Tribal Leadership – Music as a Metaphor

Tribal Leadership stages are expressed in all the different kinds of work we do. They show up in every aspect of our lives: at work, at home, and in our reactions and perceptions of what’s around us. To illustrate this point, our brilliant partner and gifted musician, Jack Bennett and his friends and fellow musicians Donald Shenk and Susan Aldrich recently hosted a session for a client where they invited participants to experience tribal stages through musical expression. Engaging our senses invites us to connect with experiences we often miss. “Music is used as a metaphor that allows us to see what is not clear to ourselves in our everyday life” Jack explained.

Maybe you’ve heard of our popular Jazz of Leadership sessions where we use a Jazz Band to demonstrate the tribal stages.  Jack wanted to take it one step further and move it from a performance that gets watched to an experience that the audience could participate in.  He partnered up with Don who leads a Master’s Chorale to brainstorm how to get the audience involved using their voices.

The following videos depict stage two (Life Sucks) and stage three (I’m Great). They show you some keys so you can recognize where you are and where you might be able to better frame experiences for yourself and your team. These keys can help you create the right environment for everyone to bring their best, so we can all do more awesome work in the world. We hope you can get a sense of how this powerful session can enhance your understanding of the Tribal Leadership concepts.

The Stages Expressed Through Music

In the context of Tribal Leadership, stage one musicians would not even show up. “Life sucks” and there is no point to even join. Musicians who are in stage two may actually show up, however they would likely express great dislike for the work. Jack explains, “As working musicians, we know that some gigs suck and if you are operating from a stage two perspective, your unhappiness, detachment, and unpreparedness will be obvious to the audience and to your peers.” Check out the disconnection and detachment of stage two.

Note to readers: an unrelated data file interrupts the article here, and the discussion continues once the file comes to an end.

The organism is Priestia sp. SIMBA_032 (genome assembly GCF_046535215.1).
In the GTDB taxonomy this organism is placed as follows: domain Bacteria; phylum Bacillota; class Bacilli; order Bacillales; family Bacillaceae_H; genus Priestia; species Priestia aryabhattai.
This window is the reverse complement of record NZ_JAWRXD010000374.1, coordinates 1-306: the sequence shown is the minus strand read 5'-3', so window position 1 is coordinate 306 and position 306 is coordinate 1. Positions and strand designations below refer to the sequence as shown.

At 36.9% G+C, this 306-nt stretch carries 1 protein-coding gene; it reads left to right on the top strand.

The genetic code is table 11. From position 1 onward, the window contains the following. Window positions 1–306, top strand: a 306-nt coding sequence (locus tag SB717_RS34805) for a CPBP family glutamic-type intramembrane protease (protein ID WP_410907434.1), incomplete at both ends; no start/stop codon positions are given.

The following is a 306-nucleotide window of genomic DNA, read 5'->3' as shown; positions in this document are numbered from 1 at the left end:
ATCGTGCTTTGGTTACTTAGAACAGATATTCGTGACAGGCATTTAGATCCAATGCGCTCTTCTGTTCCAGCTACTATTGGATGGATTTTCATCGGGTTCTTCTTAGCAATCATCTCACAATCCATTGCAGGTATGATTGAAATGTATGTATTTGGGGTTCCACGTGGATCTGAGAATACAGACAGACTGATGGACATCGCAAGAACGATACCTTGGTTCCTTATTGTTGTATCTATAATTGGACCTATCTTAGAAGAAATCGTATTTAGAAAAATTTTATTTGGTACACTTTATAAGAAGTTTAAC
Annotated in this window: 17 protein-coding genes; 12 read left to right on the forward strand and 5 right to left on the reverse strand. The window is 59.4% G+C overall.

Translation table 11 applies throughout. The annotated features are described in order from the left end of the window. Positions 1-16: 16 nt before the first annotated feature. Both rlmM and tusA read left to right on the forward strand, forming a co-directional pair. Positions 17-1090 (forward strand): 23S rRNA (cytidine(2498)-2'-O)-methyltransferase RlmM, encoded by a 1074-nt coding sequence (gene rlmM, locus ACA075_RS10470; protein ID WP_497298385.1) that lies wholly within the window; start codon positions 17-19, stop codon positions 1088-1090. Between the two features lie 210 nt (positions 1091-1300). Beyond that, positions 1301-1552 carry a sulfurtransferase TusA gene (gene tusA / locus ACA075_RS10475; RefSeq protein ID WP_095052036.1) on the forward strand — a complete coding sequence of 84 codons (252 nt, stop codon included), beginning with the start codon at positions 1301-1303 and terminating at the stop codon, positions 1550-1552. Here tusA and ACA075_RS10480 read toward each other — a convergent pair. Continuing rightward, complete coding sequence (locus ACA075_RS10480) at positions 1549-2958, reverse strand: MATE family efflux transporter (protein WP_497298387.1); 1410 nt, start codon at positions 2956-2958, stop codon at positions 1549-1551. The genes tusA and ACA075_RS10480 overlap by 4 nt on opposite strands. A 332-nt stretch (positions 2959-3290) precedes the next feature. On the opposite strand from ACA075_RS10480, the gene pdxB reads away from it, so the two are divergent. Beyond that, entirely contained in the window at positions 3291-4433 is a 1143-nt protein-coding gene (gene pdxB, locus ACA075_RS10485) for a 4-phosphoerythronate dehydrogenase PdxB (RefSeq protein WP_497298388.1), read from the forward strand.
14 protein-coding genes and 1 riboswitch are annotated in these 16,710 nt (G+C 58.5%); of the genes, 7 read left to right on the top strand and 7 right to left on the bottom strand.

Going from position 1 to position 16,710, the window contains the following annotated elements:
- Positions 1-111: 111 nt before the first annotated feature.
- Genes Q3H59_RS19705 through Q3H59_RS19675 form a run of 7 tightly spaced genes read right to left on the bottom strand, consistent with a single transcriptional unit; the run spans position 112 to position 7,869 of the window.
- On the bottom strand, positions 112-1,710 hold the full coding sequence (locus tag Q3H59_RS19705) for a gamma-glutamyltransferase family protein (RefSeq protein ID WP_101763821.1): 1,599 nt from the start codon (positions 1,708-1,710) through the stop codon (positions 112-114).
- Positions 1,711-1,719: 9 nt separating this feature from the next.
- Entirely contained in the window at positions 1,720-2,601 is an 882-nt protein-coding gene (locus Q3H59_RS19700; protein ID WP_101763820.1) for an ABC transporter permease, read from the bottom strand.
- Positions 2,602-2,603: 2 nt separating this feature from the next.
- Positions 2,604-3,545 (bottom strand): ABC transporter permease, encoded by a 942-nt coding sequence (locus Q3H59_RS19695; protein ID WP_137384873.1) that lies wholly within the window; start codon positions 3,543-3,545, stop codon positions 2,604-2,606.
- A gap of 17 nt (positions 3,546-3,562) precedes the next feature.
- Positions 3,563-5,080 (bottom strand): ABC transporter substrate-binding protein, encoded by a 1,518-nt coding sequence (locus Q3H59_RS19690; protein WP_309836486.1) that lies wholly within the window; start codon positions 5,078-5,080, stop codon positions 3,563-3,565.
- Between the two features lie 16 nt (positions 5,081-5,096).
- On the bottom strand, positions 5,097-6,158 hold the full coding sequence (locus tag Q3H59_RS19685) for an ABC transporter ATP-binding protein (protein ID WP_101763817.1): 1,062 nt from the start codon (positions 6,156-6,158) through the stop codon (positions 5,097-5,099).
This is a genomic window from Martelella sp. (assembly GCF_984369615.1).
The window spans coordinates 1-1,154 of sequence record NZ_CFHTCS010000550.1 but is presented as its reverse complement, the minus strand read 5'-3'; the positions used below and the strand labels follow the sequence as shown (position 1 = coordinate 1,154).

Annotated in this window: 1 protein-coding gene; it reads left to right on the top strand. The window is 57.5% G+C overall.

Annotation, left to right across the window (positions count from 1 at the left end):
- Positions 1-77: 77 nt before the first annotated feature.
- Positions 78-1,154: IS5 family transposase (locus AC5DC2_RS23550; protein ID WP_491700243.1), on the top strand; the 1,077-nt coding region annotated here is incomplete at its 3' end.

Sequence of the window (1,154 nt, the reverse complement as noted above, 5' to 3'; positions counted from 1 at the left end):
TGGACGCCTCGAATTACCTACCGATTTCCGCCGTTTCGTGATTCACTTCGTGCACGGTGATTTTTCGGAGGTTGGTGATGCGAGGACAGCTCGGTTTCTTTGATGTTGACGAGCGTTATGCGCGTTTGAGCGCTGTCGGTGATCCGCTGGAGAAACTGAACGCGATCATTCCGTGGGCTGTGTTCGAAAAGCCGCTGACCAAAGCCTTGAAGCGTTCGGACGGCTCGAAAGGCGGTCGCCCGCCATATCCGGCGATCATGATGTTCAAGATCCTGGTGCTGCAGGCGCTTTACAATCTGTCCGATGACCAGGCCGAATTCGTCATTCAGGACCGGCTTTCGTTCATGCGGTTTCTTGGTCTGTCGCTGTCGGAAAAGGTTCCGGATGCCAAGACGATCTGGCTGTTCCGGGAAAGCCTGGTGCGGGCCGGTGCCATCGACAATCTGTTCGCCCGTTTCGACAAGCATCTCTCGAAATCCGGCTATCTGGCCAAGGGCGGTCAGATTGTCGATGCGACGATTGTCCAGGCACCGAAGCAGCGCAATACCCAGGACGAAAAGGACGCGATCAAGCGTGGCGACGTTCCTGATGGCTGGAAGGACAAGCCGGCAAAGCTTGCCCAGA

Musicians operating from a stage three perspective manifest their believe that they are superior and better than everyone else in the room. A stage three musician believes “I am great… and you are not,” because he is putting in more than he is getting out. “At stage three, I am the star and all others are my supporting cast. They are not really necessary,” says Jack. “At stage three, a musician would ask others, either directly or indirectly, to tone down so he can stand out.” Observe the dominance and lone warrior effect of stage three.

In stage four, we think of melodic and harmonious jazz; a display of everyone’s skills and a joint process of discovery and delight. We have each others’ backs and we work through the good, the bad, and the ugly as a team, making the best of what we have.

What would stage four sound and look like? You need to be there to actually experience it.  The audience gets real and improvised instruments and an invitation to join their voices with the choir.  If you are curious and want your team to experience it, email Jack directly. Let’s set up a time to play and learn about Tribal Leadership through the metaphor of music.

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